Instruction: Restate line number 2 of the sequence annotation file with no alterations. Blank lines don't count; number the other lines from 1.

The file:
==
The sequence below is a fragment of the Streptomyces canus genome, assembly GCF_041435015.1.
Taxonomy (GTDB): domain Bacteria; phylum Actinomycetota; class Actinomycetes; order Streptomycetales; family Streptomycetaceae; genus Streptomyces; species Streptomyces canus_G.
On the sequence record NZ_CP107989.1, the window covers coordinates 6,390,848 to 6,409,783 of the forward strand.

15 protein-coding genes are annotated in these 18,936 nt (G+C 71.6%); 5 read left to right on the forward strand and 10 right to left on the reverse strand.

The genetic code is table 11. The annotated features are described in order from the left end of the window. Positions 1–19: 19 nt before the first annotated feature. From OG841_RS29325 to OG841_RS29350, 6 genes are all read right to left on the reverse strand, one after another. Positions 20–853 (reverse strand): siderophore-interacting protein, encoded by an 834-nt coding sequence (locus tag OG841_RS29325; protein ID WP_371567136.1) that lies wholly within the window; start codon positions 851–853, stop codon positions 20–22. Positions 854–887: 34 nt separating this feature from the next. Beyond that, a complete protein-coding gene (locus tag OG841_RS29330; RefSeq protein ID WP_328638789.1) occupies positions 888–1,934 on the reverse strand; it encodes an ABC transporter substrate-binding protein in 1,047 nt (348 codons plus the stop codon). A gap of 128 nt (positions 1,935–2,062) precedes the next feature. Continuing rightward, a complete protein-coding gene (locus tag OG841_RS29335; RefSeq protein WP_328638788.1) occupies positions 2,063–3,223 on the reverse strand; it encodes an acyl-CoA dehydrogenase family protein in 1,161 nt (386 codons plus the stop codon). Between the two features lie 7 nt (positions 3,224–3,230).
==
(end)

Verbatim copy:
Taxonomy (GTDB): domain Bacteria; phylum Actinomycetota; class Actinomycetes; order Streptomycetales; family Streptomycetaceae; genus Streptomyces; species Streptomyces canus_G.